If everything went smoothly... congratulations! You can now find and chat with other Matrix users, as well as join rooms on different servers. Feel free to send me a message to celebrate.
Now to enable the bridges you installed:
- Inside your Matrix client, find and add each bridge bot to your rooms by going to Direct Messages and starting a conversation with them (e.g. for Whatsapp start a new conversation with @whatsappbot:<example.com>)
- Send a
helpmessage to the bot, and you will be shown a list of commands to login (usually
login-qr) and perform other actions.
You can find the bots names in their respective documentation in this list
Sliding sync (Optional)
Sliding sync is the latest Matrix proxy which allows to sync messages even faster. It is currently still experimental and it requires a client that supports it.
As of now, the options to take advantage of Sliding sync are either by using a web client which supports it as a Labs option. or by using the Element X app which is currently being actively developed and far from being feature complete. Read the official blog post.
As you can see it's still very much in its early stages and you probably won't be seeing its benefits soon. However it's super simple to implement and it's worth to already have it for the future.
matrix-docker-ansible-deploy/inventory/host_vars/matrix.<example.com>/vars.yml on your local computer, and add the following variable:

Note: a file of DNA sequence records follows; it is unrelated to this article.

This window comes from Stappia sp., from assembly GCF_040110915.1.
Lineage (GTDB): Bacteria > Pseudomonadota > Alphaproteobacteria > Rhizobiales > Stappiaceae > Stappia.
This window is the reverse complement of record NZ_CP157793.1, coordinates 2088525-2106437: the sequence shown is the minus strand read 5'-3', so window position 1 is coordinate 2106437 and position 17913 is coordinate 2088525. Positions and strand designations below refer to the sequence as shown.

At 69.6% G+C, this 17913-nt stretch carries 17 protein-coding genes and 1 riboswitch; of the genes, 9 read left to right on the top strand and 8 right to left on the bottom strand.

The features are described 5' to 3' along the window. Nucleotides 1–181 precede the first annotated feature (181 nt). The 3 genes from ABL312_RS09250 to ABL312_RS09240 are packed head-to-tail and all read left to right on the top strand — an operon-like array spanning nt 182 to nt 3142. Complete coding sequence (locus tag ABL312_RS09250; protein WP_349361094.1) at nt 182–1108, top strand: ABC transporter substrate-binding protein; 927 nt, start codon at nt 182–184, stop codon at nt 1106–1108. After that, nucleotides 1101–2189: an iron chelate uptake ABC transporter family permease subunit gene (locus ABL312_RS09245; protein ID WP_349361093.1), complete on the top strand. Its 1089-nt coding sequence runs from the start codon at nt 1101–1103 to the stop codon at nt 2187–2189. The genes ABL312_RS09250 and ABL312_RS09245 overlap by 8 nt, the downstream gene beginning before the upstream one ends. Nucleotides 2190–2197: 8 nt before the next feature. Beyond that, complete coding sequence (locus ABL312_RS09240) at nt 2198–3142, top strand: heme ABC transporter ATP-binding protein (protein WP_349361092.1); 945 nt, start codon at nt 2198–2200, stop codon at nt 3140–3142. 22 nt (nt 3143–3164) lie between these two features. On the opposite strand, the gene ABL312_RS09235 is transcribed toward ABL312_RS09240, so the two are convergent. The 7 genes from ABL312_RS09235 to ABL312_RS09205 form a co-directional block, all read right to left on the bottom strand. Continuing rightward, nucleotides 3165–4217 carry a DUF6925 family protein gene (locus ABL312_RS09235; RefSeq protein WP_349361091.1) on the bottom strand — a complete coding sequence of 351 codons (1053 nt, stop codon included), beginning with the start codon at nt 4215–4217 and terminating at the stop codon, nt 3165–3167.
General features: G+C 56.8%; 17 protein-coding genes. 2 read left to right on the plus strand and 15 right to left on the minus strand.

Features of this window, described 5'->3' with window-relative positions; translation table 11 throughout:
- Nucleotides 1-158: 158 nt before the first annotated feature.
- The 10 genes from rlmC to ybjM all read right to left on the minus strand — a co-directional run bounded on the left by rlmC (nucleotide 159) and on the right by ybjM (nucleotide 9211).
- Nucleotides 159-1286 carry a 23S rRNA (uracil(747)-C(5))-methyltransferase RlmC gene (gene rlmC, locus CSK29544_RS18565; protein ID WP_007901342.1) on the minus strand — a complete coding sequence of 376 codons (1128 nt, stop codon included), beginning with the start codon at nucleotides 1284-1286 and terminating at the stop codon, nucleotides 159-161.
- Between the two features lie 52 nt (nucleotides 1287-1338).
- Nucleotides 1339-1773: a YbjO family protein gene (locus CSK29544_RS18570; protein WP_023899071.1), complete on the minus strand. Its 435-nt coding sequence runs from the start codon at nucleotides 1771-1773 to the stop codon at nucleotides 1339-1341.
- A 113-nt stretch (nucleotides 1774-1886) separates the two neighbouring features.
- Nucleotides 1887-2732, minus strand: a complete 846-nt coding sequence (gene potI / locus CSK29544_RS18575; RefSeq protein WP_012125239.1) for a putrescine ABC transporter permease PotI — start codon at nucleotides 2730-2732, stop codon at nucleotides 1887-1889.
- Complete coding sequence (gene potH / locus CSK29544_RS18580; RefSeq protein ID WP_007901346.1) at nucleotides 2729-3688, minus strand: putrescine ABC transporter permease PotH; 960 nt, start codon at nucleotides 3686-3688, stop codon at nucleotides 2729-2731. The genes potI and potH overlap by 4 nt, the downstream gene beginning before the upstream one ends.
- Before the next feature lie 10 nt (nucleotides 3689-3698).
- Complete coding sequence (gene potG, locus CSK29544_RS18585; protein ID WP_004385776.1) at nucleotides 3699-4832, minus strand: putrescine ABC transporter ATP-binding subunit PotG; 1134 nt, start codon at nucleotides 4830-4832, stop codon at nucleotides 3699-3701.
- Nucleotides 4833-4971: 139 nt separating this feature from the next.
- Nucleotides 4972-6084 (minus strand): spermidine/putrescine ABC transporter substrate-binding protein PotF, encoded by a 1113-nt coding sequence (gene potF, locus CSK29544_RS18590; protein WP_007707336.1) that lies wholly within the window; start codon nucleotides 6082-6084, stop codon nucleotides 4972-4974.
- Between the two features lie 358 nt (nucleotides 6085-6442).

Then edit the well-known file at
https://<example.com>/.well-known/matrix/client to the following:
or alternatively, if you used Cloudflare Workers:
As always, change <example.com> with your own domain.
When you're done, just re-run the installation again (
just setup-all) and your Sliding sync proxy will be available at the
To test it, just try to login using the Element X app or by inserting the proxy URL above in the Sliding sync Labs option of a compatible web client.
To upgrade services in the future, inside your
matrix-docker-ansible-deploy directory, run:
git pull #update files from the git repo
just setup-all #restart the services
It's a good idea to take a look at the changelog to see if there have been any backward-incompatible changes that you need to take care of.
If you want to be notified when new versions of Synapse are released, you can join the Synapse Homeowners room: #homeowners:matrix.org.
matrix-docker-ansible-deploy - for the Ansible playbook
Beeper self-host - for the vars.yml template
Appelman's blog post - for how to setup federation with Cloudflare Workers